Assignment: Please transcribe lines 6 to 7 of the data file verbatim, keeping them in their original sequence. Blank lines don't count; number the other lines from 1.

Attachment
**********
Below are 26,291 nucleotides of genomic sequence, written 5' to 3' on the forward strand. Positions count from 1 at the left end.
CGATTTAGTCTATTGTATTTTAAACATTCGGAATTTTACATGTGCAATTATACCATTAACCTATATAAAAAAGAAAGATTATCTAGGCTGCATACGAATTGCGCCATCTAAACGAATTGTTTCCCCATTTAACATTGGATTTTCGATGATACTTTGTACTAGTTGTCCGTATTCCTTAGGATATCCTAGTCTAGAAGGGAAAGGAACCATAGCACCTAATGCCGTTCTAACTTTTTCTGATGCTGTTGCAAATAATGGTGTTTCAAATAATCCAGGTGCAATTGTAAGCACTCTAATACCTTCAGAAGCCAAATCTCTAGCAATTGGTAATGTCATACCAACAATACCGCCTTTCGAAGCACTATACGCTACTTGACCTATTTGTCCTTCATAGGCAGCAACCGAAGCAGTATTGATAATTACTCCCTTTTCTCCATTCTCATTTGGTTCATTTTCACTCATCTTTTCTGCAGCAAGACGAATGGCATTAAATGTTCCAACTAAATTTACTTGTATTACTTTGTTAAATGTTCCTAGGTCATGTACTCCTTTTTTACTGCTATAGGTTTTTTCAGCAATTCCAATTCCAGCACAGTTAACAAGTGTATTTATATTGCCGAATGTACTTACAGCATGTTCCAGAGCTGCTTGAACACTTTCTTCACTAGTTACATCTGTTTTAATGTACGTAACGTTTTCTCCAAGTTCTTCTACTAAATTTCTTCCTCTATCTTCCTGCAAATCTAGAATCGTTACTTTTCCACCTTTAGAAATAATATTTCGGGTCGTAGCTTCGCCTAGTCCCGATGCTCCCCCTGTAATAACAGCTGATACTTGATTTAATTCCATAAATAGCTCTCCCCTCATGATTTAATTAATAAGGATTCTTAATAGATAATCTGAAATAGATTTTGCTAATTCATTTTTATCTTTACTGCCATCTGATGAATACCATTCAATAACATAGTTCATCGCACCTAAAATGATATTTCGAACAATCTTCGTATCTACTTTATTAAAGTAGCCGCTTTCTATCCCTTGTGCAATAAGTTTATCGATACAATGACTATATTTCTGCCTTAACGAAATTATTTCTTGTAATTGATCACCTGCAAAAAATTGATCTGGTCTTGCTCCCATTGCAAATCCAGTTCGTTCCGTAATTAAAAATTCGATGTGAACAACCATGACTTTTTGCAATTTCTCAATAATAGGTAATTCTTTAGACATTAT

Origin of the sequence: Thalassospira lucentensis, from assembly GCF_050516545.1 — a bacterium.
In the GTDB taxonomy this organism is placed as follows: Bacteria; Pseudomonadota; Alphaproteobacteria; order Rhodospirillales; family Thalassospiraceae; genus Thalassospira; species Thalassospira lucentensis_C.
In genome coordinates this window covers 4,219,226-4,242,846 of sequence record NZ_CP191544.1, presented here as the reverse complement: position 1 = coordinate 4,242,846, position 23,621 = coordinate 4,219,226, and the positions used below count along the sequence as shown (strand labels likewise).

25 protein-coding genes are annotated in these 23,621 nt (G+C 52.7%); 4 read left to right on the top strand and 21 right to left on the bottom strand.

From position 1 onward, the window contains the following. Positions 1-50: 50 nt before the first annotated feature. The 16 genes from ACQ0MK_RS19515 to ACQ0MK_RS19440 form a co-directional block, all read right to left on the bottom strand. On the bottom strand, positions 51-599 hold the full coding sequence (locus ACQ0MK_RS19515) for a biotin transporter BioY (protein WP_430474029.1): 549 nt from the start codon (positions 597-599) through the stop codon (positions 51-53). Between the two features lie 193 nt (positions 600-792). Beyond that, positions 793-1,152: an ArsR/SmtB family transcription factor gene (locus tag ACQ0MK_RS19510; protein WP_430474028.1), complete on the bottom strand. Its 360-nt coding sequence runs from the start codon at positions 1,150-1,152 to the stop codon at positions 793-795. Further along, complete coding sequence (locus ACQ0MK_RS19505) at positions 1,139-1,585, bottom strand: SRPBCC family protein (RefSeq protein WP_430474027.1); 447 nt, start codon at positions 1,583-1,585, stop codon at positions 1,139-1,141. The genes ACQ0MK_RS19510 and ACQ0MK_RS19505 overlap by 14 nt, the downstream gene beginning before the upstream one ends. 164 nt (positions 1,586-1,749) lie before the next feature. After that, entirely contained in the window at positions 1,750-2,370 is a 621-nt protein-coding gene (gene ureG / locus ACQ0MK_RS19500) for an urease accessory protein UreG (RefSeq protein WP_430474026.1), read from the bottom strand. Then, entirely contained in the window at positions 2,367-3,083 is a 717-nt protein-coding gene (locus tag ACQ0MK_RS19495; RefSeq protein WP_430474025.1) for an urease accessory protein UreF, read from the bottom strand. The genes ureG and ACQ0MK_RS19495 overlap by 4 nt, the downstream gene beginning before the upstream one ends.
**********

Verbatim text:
25 protein-coding genes are annotated in these 23,621 nt (G+C 52.7%); 4 read left to right on the top strand and 21 right to left on the bottom strand.

From position 1 onward, the window contains the following. Positions 1-50: 50 nt before the first annotated feature. The 16 genes from ACQ0MK_RS19515 to ACQ0MK_RS19440 form a co-directional block, all read right to left on the bottom strand. On the bottom strand, positions 51-599 hold the full coding sequence (locus ACQ0MK_RS19515) for a biotin transporter BioY (protein WP_430474029.1): 549 nt from the start codon (positions 597-599) through the stop codon (positions 51-53). Between the two features lie 193 nt (positions 600-792). Beyond that, positions 793-1,152: an ArsR/SmtB family transcription factor gene (locus tag ACQ0MK_RS19510; protein WP_430474028.1), complete on the bottom strand. Its 360-nt coding sequence runs from the start codon at positions 1,150-1,152 to the stop codon at positions 793-795. Further along, complete coding sequence (locus ACQ0MK_RS19505) at positions 1,139-1,585, bottom strand: SRPBCC family protein (RefSeq protein WP_430474027.1); 447 nt, start codon at positions 1,583-1,585, stop codon at positions 1,139-1,141. The genes ACQ0MK_RS19510 and ACQ0MK_RS19505 overlap by 14 nt, the downstream gene beginning before the upstream one ends. 164 nt (positions 1,586-1,749) lie before the next feature. After that, entirely contained in the window at positions 1,750-2,370 is a 621-nt protein-coding gene (gene ureG / locus ACQ0MK_RS19500) for an urease accessory protein UreG (RefSeq protein WP_430474026.1), read from the bottom strand. Then, entirely contained in the window at positions 2,367-3,083 is a 717-nt protein-coding gene (locus tag ACQ0MK_RS19495; RefSeq protein WP_430474025.1) for an urease accessory protein UreF, read from the bottom strand. The genes ureG and ACQ0MK_RS19495 overlap by 4 nt, the downstream gene beginning before the upstream one ends.